Methods of data collection in psychopathology: the role of semi-structured, phenomenological interviews

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Notes

  1. 1.

    In this context, “reliability” refers to different interviewers allocating the same diagnosis to the same patient.

  2. 2.

    The shift from a prototypical to a criteria-based definition of mental disorders was later adopted in The ICD-10 Classification of Mental and Behavioural Disorders (WHO 1992).

  3. 3.

    “Information variance” refers to differences in what a patient discloses to an interviewer, whereas “criterion variance” refers to differences in interviewers’ assessment of whether the disclosed information fulfills certain diagnostic criteria or not (Jansson and Nordgaard 2016, 30).

  4. 4.

    SCID was not the first structured diagnostic interview in psychiatry (Spitzer 1983).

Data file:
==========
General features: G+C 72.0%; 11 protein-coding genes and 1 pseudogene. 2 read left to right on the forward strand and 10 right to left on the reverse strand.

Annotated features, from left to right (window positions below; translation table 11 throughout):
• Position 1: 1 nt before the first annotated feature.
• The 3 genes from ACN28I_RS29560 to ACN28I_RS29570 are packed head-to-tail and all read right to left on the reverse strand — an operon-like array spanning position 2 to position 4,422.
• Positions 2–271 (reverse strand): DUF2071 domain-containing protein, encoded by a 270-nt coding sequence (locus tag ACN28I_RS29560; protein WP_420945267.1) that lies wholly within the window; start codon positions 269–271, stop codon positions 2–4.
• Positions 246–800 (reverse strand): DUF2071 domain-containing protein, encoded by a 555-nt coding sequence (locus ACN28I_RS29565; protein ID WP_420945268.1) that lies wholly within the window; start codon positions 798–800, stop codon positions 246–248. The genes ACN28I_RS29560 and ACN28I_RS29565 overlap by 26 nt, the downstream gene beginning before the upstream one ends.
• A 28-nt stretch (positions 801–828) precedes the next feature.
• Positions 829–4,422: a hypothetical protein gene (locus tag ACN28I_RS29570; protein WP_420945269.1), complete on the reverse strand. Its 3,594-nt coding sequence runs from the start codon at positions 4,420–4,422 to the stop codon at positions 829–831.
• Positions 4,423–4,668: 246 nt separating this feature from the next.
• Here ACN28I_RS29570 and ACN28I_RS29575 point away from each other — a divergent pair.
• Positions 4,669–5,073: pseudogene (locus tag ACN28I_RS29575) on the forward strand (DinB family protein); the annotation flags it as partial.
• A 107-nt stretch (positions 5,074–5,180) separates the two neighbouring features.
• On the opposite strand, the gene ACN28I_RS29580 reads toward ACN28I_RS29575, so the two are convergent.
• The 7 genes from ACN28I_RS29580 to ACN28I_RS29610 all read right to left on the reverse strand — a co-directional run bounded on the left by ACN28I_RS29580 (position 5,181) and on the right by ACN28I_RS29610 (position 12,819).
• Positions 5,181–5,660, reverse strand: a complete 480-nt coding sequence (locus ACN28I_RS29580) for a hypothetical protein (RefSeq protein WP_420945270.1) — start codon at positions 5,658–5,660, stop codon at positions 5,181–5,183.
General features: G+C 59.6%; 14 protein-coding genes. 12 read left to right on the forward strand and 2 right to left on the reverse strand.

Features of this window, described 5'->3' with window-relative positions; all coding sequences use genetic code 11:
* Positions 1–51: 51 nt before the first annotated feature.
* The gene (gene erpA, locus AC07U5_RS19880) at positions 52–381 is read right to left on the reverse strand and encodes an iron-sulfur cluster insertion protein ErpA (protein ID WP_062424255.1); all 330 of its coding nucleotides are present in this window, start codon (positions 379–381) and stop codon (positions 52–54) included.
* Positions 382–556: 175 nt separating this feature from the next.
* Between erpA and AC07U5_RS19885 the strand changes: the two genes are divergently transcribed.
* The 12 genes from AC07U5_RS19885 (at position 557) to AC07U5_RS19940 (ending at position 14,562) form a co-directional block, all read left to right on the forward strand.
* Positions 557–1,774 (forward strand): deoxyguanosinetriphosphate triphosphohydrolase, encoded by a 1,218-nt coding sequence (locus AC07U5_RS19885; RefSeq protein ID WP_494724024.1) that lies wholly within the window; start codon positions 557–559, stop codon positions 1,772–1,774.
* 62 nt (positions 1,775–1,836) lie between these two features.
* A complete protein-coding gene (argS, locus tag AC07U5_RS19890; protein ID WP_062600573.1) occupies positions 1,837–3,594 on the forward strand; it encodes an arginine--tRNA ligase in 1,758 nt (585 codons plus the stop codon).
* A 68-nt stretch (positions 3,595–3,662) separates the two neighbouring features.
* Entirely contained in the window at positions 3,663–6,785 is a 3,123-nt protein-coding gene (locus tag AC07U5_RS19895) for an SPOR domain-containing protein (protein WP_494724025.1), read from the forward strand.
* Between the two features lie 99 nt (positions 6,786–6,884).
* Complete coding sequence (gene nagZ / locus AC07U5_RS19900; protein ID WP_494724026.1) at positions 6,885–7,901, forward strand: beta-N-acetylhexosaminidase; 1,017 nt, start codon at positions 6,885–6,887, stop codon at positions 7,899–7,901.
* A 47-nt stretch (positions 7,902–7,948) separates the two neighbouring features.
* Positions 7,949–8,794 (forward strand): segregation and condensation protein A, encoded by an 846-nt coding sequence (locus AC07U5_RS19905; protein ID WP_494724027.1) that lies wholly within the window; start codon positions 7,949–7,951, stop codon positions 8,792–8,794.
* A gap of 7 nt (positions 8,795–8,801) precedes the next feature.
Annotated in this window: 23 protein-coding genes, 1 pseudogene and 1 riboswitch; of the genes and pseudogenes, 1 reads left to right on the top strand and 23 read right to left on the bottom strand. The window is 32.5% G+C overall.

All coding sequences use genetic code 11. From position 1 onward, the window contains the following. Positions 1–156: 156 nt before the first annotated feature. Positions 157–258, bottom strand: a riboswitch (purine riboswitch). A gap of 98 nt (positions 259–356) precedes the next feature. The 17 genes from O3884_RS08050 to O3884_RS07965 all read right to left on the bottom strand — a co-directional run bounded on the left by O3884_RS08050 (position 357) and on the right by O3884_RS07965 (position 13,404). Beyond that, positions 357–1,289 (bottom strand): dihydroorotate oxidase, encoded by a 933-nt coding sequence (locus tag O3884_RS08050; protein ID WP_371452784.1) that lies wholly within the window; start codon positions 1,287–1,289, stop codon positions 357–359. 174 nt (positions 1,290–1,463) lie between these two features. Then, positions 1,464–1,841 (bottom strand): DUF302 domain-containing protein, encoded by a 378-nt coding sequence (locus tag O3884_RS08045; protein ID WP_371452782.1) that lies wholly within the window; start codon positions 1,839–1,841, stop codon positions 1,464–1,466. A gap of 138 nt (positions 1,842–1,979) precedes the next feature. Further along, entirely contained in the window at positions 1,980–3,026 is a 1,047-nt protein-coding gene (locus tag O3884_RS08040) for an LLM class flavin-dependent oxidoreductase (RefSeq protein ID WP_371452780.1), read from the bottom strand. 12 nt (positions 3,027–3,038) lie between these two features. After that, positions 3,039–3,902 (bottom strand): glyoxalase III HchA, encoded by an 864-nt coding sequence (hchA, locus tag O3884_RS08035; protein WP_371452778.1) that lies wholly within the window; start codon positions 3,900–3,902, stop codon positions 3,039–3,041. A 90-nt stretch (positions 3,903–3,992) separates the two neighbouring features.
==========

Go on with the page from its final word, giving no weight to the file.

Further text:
5. 5.

    In this context, “validity” refers to the extent to which the diagnoses correspond to the “reality” of the diagnostic categories. For example, does the diagnosis of borderline personality disorder successfully “capture” persons with borderline personality disorder and discriminate them from individuals with other disorders?

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Henriksen, M.G., Englander, M. & Nordgaard, J. Methods of data collection in psychopathology: the role of semi-structured, phenomenological interviews. Phenom Cogn Sci (2021). https://doi.org/10.1007/s11097-021-09730-5

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